Gribenes, or "scraps," form one of the best liked foods among the Jews of eastern Europe. It is eaten especially on the Feast of Ḥannukah. So much do the Jews share in the belief "that there is no flavor comparable with the tawny and well-watched scraps," that it is often suggested as an inducement to friends to make a visit.

Jews of eastern Europe bake both black ("proster," or "ordinary") bread and white bread, or ḥallah. Of great interest are the various forms into which these breads are made; for while the black bread is usually circular in form, the shapes in which ḥallah is baked vary as the different holidays pass by. The most common form of the ḥallahs is the twist ("koilitch" or "kidke"). The koilitch is oval in form, and about one and a half feet in length. On special occasions, such as weddings, the koilitch is increased to a length of about two and a half feet. Some are made in miniature for the small boys, as an inducement to say the "ḳiddush" (bread benediction) which is required on Friday night.

Bread and Cakes.

The dough of ḥallah is often shaped into forms having symbolical meanings; thus on New-Year rings and coins are imitated, indicating "May the new year be as round and complete as these"; for Yom Kippur (Day of Atonement) the ḥallah, which on that occasion is circular, carries a piece of dough in imitation of a dove, the significance being "May our sins be carried away by the dove." Ḥallah is also baked in the form of a ladder for Yom Kippur, expressing thereby the desire, "May our prayers climb up to heaven"; for Hosha'na Rabbah, bread is baked in the form of a key, meaning "May the door of heaven open to admit our prayers." The Haman tash, a kind of a turnover filled with honey and black poppy-seed, is eaten on the Feast of Purim, but probably has no special meaning.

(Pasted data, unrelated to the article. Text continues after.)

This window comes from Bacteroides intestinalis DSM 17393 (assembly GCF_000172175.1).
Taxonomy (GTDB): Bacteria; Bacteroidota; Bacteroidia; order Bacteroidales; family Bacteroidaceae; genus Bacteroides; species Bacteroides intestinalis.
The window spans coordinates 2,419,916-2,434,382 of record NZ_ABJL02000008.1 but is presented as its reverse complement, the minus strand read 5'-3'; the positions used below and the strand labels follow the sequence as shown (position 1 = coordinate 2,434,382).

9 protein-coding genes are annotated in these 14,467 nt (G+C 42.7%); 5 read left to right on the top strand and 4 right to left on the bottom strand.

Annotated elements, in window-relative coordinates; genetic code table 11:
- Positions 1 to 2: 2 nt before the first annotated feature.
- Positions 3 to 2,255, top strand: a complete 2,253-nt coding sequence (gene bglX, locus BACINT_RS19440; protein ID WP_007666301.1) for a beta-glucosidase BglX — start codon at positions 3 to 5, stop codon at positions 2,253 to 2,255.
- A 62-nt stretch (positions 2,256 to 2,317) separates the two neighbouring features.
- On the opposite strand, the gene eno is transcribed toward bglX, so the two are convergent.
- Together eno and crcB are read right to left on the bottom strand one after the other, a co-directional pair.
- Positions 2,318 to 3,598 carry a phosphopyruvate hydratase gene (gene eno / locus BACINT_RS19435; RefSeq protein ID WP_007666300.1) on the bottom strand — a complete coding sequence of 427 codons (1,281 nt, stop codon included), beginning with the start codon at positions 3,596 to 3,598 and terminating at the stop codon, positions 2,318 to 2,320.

The mohn kiḥel, a circular or rectangular wafer having in it a quantity of poppy, forms a part of the Sabbath breakfast. Pirushkes, or turnovers, are little cakes fried in honey, or sometimes merely dipped in molasses, after they are baked. The strudel, or single-layered jelly or fruit cake, takes the place of the pie for dessert. Teigachz, or pudding, of which the kugel is one variety, is usually made from rice, noodles, "farfel" (dough crums), and even mashed potatoes. Gehakte herring (chopped herring). which is usually served as the first dish at the Sabbath dinner, is made by skinning a few herrings and chopping them together with hard-boiled eggs, onions, apples, sugar, pepper, and a little vinegar.

Savories and Candies.

Teiglach and ingberlach are the two popular home-made candies. The teiglach are made by frying in honey pieces of dough about the size of a marble, the dough being mixed with sugar and ginger. The ingberlach are ginger candies made into either small sticks or rectangles. Jellies are made from all juices of fruits, and are used for different purposes; they are used in making pastry and are often served with tea. Among the poorer classes jellies are reserved for the use of invalids and patients, and so well has the practise of making jelly solely for that purpose been established, that often the words "Allewai zol men dos nit darfen" (May we not have occasion to use it) are repeated before storing it away.

J. I. G. D.